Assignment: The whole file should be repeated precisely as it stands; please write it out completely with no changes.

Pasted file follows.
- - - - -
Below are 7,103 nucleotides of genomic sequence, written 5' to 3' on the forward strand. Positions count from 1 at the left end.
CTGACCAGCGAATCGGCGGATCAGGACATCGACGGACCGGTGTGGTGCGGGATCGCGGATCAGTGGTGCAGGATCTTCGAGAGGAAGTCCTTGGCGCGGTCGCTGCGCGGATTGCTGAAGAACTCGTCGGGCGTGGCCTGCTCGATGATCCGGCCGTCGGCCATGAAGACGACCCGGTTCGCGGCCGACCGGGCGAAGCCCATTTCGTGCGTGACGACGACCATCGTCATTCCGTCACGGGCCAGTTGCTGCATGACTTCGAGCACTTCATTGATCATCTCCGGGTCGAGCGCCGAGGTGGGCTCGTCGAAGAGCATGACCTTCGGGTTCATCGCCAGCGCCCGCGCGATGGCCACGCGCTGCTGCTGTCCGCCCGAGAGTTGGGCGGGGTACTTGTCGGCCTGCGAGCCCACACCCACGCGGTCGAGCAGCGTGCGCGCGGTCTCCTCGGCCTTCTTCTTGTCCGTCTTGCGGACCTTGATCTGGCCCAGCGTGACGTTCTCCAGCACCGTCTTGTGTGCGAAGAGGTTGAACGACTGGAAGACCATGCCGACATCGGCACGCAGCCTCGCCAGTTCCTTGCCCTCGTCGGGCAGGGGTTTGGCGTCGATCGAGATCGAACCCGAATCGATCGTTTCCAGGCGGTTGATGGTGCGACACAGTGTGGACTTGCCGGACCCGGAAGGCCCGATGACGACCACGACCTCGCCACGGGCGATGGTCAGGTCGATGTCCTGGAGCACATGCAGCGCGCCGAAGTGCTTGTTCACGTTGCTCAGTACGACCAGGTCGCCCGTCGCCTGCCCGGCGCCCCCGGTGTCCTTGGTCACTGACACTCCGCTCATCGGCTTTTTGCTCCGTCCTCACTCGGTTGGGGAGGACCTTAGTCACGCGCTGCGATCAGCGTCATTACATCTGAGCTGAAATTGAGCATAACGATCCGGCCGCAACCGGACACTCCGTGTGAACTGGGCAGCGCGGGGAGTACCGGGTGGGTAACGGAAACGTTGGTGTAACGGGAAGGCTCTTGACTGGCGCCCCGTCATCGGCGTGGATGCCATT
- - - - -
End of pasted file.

Below are 7,103 nucleotides of genomic sequence, written 5' to 3' on the forward strand. Positions count from 1 at the left end.
CTGACCAGCGAATCGGCGGATCAGGACATCGACGGACCGGTGTGGTGCGGGATCGCGGATCAGTGGTGCAGGATCTTCGAGAGGAAGTCCTTGGCGCGGTCGCTGCGCGGATTGCTGAAGAACTCGTCGGGCGTGGCCTGCTCGATGATCCGGCCGTCGGCCATGAAGACGACCCGGTTCGCGGCCGACCGGGCGAAGCCCATTTCGTGCGTGACGACGACCATCGTCATTCCGTCACGGGCCAGTTGCTGCATGACTTCGAGCACTTCATTGATCATCTCCGGGTCGAGCGCCGAGGTGGGCTCGTCGAAGAGCATGACCTTCGGGTTCATCGCCAGCGCCCGCGCGATGGCCACGCGCTGCTGCTGTCCGCCCGAGAGTTGGGCGGGGTACTTGTCGGCCTGCGAGCCCACACCCACGCGGTCGAGCAGCGTGCGCGCGGTCTCCTCGGCCTTCTTCTTGTCCGTCTTGCGGACCTTGATCTGGCCCAGCGTGACGTTCTCCAGCACCGTCTTGTGTGCGAAGAGGTTGAACGACTGGAAGACCATGCCGACATCGGCACGCAGCCTCGCCAGTTCCTTGCCCTCGTCGGGCAGGGGTTTGGCGTCGATCGAGATCGAACCCGAATCGATCGTTTCCAGGCGGTTGATGGTGCGACACAGTGTGGACTTGCCGGACCCGGAAGGCCCGATGACGACCACGACCTCGCCACGGGCGATGGTCAGGTCGATGTCCTGGAGCACATGCAGCGCGCCGAAGTGCTTGTTCACGTTGCTCAGTACGACCAGGTCGCCCGTCGCCTGCCCGGCGCCCCCGGTGTCCTTGGTCACTGACACTCCGCTCATCGGCTTTTTGCTCCGTCCTCACTCGGTTGGGGAGGACCTTAGTCACGCGCTGCGATCAGCGTCATTACATCTGAGCTGAAATTGAGCATAACGATCCGGCCGCAACCGGACACTCCGTGTGAACTGGGCAGCGCGGGGAGTACCGGGTGGGTAACGGAAACGTTGGTGTAACGGGAAGGCTCTTGACTGGCGCCCCGTCATCGGCGTGGATGCCATT